• Classic sports books, such as “The Boys of Summer,” “Friday Night Lights,” “The Babe: The Legend Comes to Life,” and “No Cheering in the Press Box”;
  • Displays of sportsmanship and random acts of kindness on our fields, courts and rinks of play;
  • The pristine beauty of the fairways, greens and century-old trees at Oak Hill Country Club;
  • The annual Challenger Baseball World Series and how it gives kids with disabilities a chance to show off their abilities;
  • Friendships with Rochester sports figures Joe Altobelli, Johnny Antonelli, Roosevelt Bouie, Jodie Gage, Jim Johnson, Gary Larder, J-Mac, Ed Nietopski, Diann Roffe, Don Stevens, Cathy Turner, Felicia and Iris Zimmermann, and many others;
  • Movies such as “Field of Dreams,” “Hoosiers,” “The Pride of the Yankees,” “Bull Durham,” “Raging Bull,” and “The Natural”;
  • The Army-Navy football game;
  • Youth-league and high school coaches and parents who get it — that it’s not about winning at all costs, but rather about doing your best, respecting your teammates, opponents and the game, and having fun;
  • The Baseball Hall of Fame and museum in bucolic Cooperstown;
  • Annual boondoggles to the Dome and Yankee Stadium with my best friends for games, beers and plenty of laughs;
  • Having known sporting friends no longer with us, including Jean Giambrone, Jerry Flynn, George Beahon, Nick and Sammy Urzetta, Al Cervi, Carmen Basilio, Rick Woodson, Mike Fennell, Tom Batzold, Kent Hull, John Ricco, Bob Schwartz and Bob Parker;
  • The Amerks red, white and blue uniform shield, Yankee pinstripes, the Chargers powder blue football jerseys and Notre Dame’s gold helmets;
  • Being limber enough to still play senior softball;
  • The annual Rochester Press-Radio Club Children’s Charities Dinner, which brings to town some of sports’ biggest celebrities and has raised more than a million dollars for worthy causes;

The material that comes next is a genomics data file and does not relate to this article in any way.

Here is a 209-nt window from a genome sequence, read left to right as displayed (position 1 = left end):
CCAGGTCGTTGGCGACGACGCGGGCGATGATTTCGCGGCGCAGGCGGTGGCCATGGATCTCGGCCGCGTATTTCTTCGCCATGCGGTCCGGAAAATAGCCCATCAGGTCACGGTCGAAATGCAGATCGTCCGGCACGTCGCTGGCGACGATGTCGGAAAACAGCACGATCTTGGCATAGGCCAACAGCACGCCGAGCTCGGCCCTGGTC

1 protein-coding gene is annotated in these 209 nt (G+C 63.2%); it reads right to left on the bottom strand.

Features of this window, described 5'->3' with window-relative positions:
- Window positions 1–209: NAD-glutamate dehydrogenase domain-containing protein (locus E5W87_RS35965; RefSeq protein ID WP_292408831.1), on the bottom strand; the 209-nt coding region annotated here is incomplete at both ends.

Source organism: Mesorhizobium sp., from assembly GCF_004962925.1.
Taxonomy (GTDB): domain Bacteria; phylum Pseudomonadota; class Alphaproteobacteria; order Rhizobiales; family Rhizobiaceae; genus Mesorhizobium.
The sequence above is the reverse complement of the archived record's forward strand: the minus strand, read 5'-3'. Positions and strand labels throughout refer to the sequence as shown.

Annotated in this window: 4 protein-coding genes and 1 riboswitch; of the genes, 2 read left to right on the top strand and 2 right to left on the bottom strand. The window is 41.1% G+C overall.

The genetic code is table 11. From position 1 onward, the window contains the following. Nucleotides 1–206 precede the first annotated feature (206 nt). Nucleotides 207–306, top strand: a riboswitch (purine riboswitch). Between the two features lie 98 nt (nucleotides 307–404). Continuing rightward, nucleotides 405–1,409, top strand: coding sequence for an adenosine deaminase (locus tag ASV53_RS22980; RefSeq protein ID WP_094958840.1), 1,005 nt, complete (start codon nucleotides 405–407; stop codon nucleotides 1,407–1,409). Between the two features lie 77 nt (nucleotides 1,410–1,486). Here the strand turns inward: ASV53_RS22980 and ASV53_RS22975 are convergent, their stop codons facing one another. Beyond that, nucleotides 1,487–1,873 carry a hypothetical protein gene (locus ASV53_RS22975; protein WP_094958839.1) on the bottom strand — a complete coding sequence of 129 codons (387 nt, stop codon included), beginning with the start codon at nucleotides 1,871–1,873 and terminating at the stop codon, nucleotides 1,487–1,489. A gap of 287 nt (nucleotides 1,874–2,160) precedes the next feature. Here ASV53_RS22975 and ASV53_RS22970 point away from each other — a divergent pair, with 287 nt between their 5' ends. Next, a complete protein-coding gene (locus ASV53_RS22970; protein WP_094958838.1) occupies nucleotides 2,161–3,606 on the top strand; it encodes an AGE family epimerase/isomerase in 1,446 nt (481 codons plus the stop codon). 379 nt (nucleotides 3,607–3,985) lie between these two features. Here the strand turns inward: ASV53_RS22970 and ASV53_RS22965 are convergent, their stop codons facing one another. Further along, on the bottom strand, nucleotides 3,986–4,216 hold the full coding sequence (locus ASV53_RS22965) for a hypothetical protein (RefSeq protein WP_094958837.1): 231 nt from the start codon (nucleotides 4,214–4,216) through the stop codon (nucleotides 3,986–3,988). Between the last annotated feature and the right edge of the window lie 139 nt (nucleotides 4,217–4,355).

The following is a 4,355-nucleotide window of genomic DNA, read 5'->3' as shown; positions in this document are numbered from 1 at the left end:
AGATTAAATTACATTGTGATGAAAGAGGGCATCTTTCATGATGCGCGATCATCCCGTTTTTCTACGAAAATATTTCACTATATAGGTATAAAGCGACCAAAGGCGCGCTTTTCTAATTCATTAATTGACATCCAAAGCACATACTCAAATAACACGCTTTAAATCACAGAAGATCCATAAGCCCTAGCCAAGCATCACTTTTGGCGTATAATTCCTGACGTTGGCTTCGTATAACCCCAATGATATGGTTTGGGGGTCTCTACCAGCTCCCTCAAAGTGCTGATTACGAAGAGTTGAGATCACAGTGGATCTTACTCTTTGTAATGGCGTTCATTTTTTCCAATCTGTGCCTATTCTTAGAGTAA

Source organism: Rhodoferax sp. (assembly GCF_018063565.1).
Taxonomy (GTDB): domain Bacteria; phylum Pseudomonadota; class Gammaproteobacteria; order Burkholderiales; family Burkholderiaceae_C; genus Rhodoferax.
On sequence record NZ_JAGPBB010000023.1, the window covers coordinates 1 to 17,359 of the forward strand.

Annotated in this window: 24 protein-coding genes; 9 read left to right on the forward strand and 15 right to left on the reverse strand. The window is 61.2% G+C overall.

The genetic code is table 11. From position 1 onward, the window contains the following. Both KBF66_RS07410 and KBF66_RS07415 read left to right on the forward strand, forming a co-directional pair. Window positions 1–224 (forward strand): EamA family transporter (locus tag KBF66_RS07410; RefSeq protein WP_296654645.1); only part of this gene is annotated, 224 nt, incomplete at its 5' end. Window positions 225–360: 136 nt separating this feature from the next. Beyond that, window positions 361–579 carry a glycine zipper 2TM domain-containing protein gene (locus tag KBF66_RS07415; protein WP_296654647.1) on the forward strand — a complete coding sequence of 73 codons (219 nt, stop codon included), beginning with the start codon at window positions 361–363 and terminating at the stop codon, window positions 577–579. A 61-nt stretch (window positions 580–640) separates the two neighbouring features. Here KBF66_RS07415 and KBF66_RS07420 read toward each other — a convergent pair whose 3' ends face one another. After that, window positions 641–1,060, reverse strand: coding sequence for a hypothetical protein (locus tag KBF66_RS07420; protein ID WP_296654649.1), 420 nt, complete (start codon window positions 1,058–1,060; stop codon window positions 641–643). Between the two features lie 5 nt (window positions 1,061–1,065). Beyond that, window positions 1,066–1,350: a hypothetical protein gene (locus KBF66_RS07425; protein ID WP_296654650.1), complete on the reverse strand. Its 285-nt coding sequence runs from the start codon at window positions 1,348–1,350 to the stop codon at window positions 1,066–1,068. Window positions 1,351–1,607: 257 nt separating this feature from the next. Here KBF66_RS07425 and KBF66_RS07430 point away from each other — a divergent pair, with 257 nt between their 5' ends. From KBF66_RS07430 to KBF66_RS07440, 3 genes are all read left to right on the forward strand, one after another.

• Marching bands, pep bands and college fight songs;
  • Lou Gehrig’s “luckiest man on the face of the earth” and Jim Valvano’s “don’t ever give up” speeches;
  • The Courage Bowl, a Gary Mervis-inspired idea, that, among other things, gives kids with cancer an opportunity to be a part of a college football team and cheerleading squad;
  • Teachers and coaches, who, early on, saw something in me that I didn’t see in myself, and pointed me in the right direction;
  • Co-workers who have believed in me and helped me grow as a storyteller and person;
  • The opportunity to do something I love — write and talk about sports — for four-and-half decades;
  • People like you who have read my stuff and passed it on to others. I couldn’t have done this without you.

Best-selling author and nationally honored journalist Scott Pitoniak is the Rochester Business Journal sports columnist. Scott will be signing copies of his new children’s book, “Let’s Go Yankees! An Unforgettable Trip to the Ballpark” at the Barnes & Noble in Greece from 11-1 p.m., Dec. 2, and the Barnes & Noble in Pittsford from 11-1 p.m. on Dec. 9.

2 comments

  1. Scott,
    As always, a pleasure to read your words. Almost as much fun as playing senior ball with you.
    All the best to you and yours throughout the Holidays and 2018. Hope to see you at McAvoy in the spring.

  2. Nice article. It’s a pleasure and honor to play senior softball with you.